The Portable Sixties Reader share button
Ann Charters
Format Paperback
Dimensions 5.20 (w) x 7.80 (h) x 1.16 (d)
Pages 672
Publisher Penguin Group (USA)
Publication Date December 2002
ISBN 9780142001943
Book ISBN 10 0142001945
About Book

From civil rights to free love, JFK to LSD, Woodstock to the Moonwalk, the Sixties was a time of change, political unrest, and radical experiments in the arts, sexuality, and personal identity. In this anthology of more than one hundred selections of essays, poetry, and fiction by some of America’s most gifted writers, Ann Charters sketches the unfolding of this most turbulent decade.

The Portable Sixties Reader is organized into thematic chapters, from the Civil Rights movement to the Anti-Vietnam movement, the Free Speech movement, the Counterculture movement, drugs and the movement into Inner Space, the Beats and other fringe literary movements, the Black Arts movement, the Women’s movement, and the Environmental movement. The concluding chapter, “Elegies for the Sixties,” offers tributes to ten figures whose lives—and deaths—captured the spirit of the decade.

Contributors include:

Edward Abbey, Sherman Alexie, James Baldwin, Richard Brautigan, Lenny Bruce, Charles Bukowski, William Burroughs, Jim Carroll, Rachel Carson, Carlos Castenada, Bob Dylan, Betty Friedan, Nikki Giovanni, Michael Herr, Abbie Hoffman, Robert Hunter, Ken Kesey, Martin Luther King, Jr., Timothy Leary, Denise Levertov, Norman Mailer, Malcolm X, Country Joe McDonald, Kate Millet, Tim O’Brien, Sylvia Plath, Susan Sontag, Gloria Steinem, Hunter S. Thompson, Calvin Trillin, Alice Walker, Eudora Welty and more.


San Francisco Chronicle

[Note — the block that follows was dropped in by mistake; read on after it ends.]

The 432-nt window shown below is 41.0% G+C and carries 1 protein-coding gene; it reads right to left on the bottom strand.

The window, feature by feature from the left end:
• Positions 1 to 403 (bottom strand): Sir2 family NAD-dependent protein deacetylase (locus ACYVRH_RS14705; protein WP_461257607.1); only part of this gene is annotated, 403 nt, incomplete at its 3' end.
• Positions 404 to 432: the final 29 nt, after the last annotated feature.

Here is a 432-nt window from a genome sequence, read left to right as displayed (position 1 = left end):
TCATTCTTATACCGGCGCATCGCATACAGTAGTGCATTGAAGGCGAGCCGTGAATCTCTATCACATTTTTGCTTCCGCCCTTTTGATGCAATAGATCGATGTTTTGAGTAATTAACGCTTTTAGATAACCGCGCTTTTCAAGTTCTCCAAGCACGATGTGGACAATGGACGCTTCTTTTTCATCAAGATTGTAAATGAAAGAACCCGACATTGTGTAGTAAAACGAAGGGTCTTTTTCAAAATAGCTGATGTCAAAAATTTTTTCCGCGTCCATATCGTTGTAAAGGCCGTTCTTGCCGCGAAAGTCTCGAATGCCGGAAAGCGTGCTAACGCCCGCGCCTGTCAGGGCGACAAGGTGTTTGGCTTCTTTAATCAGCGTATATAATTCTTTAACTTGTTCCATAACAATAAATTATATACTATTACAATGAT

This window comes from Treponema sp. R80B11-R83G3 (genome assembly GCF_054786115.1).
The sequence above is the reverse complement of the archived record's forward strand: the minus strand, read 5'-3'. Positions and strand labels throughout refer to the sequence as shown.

A compulsively readable collection.

Seattle Times

Absorbing...a collection to be read...seething with emotion and urgency...

Kirkus Reviews

Kerouac biographer and veteran anthologist Charters (The Portable Beat Reader, not reviewed, etc.) successfully conveys the atmosphere of the 1960s for those who lived through it, and those who did not. The four-page preface clearly explains her choices. Charters, who came of age during the 1960s, concedes that some of the pieces are very personal, meant to reflect her intense emotional and intellectual experiences. The selections and omissions are determined to some extent by the ten topical sections: civil rights, war resistance, free speech, the counterculture (largely in music as rendered here), mind-altering drugs, Beat literature, African-American arts, the women's movement (especially the sexual revolution), environmental protection, and "elegies" (portraits of ten people who died during the decade). Charters (English/Univ. of Connecticut) gives short shrift to innovative pieces of narrative journalism--Tom Wolfe, Gay Talese, Joan Didion, Truman Capote are all excluded--but otherwise her choices seem unarguable. The introductions to each selection provide pertinent context, which is especially important because many of the selections are excerpts from books. A 25-page chronology of the decade will prove useful for those born after 1960, as well as offering forgotten tidbits for middle-aged and elderly readers.